Many Ugandans are excited about the oil money that is expected when oil starts flowing come 2020.
However, many will not physically touch the oil money that many believe will transform Uganda economically.
According to experts, US$15bn (Shs54.7 trillion)-US$20bn (Shs73 trillion) is expected to be invested in Uganda’s oil and gas sector in the next three-four years and this where Ugandans should concentrate.
This was disclosed during a trade forum hosted by Stanbic Bank Uganda in partnership with the Energy Industries Council EIC and the British High commission at Serena Hotel on Tuesday.
The trade forum was held under the theme “Unlocking opportunities in the oil & gas supply chain”.
It was attended by a high-powered trade delegation from the UK who were in the country to introduce British O&G goods and services providers to Uganda and also facilitate JV’s partnerships and strategic alliances with Ugandan businesses.
The delegation, a first by a UK trade envoy to Uganda, was led by Lord Dolar Popat who is the UK Prime Minister’s Trade envoy to Uganda and Rwanda.
Participants in the panel discussion moderated by the Stanbic Chief Executive Officer Patrick Mweheire included Ernest Rubondo, the Executive Director of the Uganda Petroleum Authority, Elly Karuhanga, the Chairman of the Uganda Chamber Mines, Jimmy Mugerwa, the General Manager of Tullow Uganda and Phil Haymes – DIT UK Oil and Gas Specialist.
Delivering opening remarks, Stanbic Bank Uganda Chief Executive Officer, Patrick Mweheire welcomed the delegation to the country noting, “The UK is a key trading partner for Uganda given the common history we share together and London’s position as one of the world’s premier financial capitals. British companies are therefore well positioned to be valuable participants in the development of Uganda’s hydro carbon sector.”
Local Companies Urged To Participate
He added: “As a bank we firmly believe the Oil and Gas sector is one of the catalysts that will proactively lead Uganda’s economic transformation given the multiple subsectors it touches. This will only happen however if local companies are given the opportunity to participate as active partners in its planning, execution and development.
Stanbic Uganda is already playing its part to make this possible and has hosted several local content awareness workshops, collaboration conferences and forums aimed at up skilling local players and fostering partnerships.”
Between US$15 Billion and US$20 Billion is projected as investments required for the full development of Uganda’s Oil and Gas industry which is expected to peak in 2030 with 300,000 barrels being produced on a daily basis.
Over 80% of the budget has been earmarked for the development of related infrastructure, an Oil refinery and 1,445km pipeline recently launched by the Presidents of Uganda and Tanzania.
Stanbic Bank Uganda alongside Japan’s Sumitomi Mitsui of Japan were appointed as joint financial advisers for the oil pipeline which will connect Uganda’s oilfields in the West of the country to the port of Tanga in Tanzania. The bank plans to raise $3 billion USD for the project in the second half of 2018 as Uganda prepares to start oil production by 2020.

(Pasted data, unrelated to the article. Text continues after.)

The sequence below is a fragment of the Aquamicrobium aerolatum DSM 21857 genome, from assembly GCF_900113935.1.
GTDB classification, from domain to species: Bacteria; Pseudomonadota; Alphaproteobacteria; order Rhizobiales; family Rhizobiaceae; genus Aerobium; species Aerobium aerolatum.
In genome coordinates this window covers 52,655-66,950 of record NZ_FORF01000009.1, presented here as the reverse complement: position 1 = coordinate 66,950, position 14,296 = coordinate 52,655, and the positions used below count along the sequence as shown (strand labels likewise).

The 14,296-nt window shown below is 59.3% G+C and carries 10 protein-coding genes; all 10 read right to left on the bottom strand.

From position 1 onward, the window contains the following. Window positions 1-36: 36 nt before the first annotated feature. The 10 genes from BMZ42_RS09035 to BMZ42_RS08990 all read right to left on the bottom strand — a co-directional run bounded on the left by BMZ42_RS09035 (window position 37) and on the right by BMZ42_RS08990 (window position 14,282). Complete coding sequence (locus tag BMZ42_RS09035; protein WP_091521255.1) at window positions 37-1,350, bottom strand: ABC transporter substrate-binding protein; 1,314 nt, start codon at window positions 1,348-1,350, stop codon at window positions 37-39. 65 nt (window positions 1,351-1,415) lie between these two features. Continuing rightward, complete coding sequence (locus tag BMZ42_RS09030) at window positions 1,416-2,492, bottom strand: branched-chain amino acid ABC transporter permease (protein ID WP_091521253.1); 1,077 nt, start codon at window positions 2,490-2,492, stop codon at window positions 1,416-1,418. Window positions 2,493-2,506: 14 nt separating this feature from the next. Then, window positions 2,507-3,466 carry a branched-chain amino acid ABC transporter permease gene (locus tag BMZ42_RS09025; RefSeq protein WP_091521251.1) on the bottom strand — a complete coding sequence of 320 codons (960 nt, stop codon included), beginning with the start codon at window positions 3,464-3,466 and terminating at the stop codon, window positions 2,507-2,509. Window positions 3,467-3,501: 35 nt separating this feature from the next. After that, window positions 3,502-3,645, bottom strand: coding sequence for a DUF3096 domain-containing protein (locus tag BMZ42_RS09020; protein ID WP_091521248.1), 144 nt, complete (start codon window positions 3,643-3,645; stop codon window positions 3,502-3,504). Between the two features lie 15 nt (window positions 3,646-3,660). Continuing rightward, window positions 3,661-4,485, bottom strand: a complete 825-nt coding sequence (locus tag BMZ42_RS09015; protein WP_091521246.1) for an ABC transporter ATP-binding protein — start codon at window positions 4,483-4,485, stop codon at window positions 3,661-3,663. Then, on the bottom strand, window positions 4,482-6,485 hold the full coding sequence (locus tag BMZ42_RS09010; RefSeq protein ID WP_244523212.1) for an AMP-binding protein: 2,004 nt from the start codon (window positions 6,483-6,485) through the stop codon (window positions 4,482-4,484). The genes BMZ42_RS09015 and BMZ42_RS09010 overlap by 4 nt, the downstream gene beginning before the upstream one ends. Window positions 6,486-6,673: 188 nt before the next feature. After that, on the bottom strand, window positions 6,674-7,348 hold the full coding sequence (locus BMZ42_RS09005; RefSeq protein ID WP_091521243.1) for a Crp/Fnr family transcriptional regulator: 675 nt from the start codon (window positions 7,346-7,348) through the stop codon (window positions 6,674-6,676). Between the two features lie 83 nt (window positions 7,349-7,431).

Mweheire said that if 30% of the anticipated US$15bn-20bn can be spent on Ugandan companies, the country’s economy will automatically transform. He said currently big contracts are taken up by foreign companies.
Tullow’s Mugerwa said that there are about 25 opportunities in oil and gas sector exist in catering, waste management, construction, clearing and forwarding and others services. He said the list of opportunities where Uganda can participate can be accessed via Uganda Petroleum Authority website and contacting oil companies already operating in the country.
He however said “local companies have to accept the standards and this requires them to undergo further training.”
“If Ugandans are well trained, they will work in other East African countries,” he added, referring to oil and discoveries in Kenya, South Sudan, Tanzania and Somalia.
More Sensitization Needed
Elly Karuhanga, who has been involved in the oil and gas sector for many years, said that “many Ugandans aren’t sufficiently aware of the opportunities” that exist in the Oil and gas sector.
“We haven’t reached the core SMEs (Small and Medium Enterprises),” he said, adding that politicians also need sensitization-for many aren’t aware about the opportunities that exist in the sector.
He noted that access to finance by SMEs remains a nightmare in Uganda.
“Many banks have not yet woken up to these opportunities. Oil and Gas is a capital intensive business which needs participation of banks and on reasonable terms,” he said.
Rubondo revealed that 500 suppliers have been certified to participate in the sector so far.
He added that this number is going to increase in 2018, revealing that about 2,500 have expressed interest in joining the Oil and Gas sector as suppliers and service providers.
Giving a keynote address, Lord Popat, who was born in Uganda but left the country at a young age, thanked Energy State Minister, Simon Du’jang Minister and Government for the warm welcome.
“As the Prime Minister’s Trade Envoy to Uganda I am delighted to be leading the EIC delegation to Uganda. Britain’s oil and gas industry has tremendous expertise and Uganda’s growing energy market – with planned refinery, pipeline and field development project is a perfect place to engage in opportunities. As is the theme for this conference, it is important that oil and gas develops Ugandans and UK companies are here to support that,” he said.